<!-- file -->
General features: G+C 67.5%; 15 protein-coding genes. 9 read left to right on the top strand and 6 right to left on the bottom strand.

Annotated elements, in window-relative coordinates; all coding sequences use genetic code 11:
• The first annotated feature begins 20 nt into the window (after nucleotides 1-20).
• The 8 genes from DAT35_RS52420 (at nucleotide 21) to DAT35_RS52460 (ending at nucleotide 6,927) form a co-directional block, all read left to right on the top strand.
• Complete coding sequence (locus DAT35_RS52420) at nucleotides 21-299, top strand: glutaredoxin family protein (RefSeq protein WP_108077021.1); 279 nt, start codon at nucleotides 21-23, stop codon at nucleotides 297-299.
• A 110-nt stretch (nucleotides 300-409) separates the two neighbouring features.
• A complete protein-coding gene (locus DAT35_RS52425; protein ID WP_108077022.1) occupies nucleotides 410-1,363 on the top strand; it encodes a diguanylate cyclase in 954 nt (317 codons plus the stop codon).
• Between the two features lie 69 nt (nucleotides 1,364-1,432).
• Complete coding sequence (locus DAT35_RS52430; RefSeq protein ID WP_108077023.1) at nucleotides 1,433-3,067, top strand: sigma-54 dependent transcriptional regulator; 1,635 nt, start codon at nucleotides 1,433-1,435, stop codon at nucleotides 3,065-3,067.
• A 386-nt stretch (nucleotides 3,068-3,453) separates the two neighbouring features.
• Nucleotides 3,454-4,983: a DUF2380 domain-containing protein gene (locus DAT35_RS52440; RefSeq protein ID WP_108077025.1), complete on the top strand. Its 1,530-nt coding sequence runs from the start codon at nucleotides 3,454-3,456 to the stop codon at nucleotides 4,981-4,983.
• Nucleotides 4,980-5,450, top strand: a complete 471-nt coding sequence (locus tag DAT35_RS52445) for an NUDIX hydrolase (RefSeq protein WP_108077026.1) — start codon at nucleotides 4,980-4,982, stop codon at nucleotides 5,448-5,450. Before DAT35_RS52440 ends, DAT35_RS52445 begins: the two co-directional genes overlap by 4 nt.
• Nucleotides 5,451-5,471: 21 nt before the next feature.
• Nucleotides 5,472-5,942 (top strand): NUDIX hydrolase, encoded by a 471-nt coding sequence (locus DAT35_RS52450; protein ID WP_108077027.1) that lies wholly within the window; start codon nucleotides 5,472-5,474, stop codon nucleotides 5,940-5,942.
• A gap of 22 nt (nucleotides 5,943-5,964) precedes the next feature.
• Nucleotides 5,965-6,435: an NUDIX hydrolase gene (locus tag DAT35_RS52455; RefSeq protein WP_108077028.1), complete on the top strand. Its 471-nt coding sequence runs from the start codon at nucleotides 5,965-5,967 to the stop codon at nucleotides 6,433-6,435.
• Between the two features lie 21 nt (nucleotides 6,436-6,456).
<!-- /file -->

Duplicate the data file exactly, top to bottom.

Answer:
General features: G+C 67.5%; 15 protein-coding genes. 9 read left to right on the top strand and 6 right to left on the bottom strand.

Annotated elements, in window-relative coordinates; all coding sequences use genetic code 11:
• The first annotated feature begins 20 nt into the window (after nucleotides 1-20).
• The 8 genes from DAT35_RS52420 (at nucleotide 21) to DAT35_RS52460 (ending at nucleotide 6,927) form a co-directional block, all read left to right on the top strand.
• Complete coding sequence (locus DAT35_RS52420) at nucleotides 21-299, top strand: glutaredoxin family protein (RefSeq protein WP_108077021.1); 279 nt, start codon at nucleotides 21-23, stop codon at nucleotides 297-299.
• A 110-nt stretch (nucleotides 300-409) separates the two neighbouring features.
• A complete protein-coding gene (locus DAT35_RS52425; protein ID WP_108077022.1) occupies nucleotides 410-1,363 on the top strand; it encodes a diguanylate cyclase in 954 nt (317 codons plus the stop codon).
• Between the two features lie 69 nt (nucleotides 1,364-1,432).
• Complete coding sequence (locus DAT35_RS52430; RefSeq protein ID WP_108077023.1) at nucleotides 1,433-3,067, top strand: sigma-54 dependent transcriptional regulator; 1,635 nt, start codon at nucleotides 1,433-1,435, stop codon at nucleotides 3,065-3,067.
• A 386-nt stretch (nucleotides 3,068-3,453) separates the two neighbouring features.
• Nucleotides 3,454-4,983: a DUF2380 domain-containing protein gene (locus DAT35_RS52440; RefSeq protein ID WP_108077025.1), complete on the top strand. Its 1,530-nt coding sequence runs from the start codon at nucleotides 3,454-3,456 to the stop codon at nucleotides 4,981-4,983.
• Nucleotides 4,980-5,450, top strand: a complete 471-nt coding sequence (locus tag DAT35_RS52445) for an NUDIX hydrolase (RefSeq protein WP_108077026.1) — start codon at nucleotides 4,980-4,982, stop codon at nucleotides 5,448-5,450. Before DAT35_RS52440 ends, DAT35_RS52445 begins: the two co-directional genes overlap by 4 nt.
• Nucleotides 5,451-5,471: 21 nt before the next feature.
• Nucleotides 5,472-5,942 (top strand): NUDIX hydrolase, encoded by a 471-nt coding sequence (locus DAT35_RS52450; protein ID WP_108077027.1) that lies wholly within the window; start codon nucleotides 5,472-5,474, stop codon nucleotides 5,940-5,942.
• A gap of 22 nt (nucleotides 5,943-5,964) precedes the next feature.
• Nucleotides 5,965-6,435: an NUDIX hydrolase gene (locus tag DAT35_RS52455; RefSeq protein WP_108077028.1), complete on the top strand. Its 471-nt coding sequence runs from the start codon at nucleotides 5,965-5,967 to the stop codon at nucleotides 6,433-6,435.
• Between the two features lie 21 nt (nucleotides 6,436-6,456).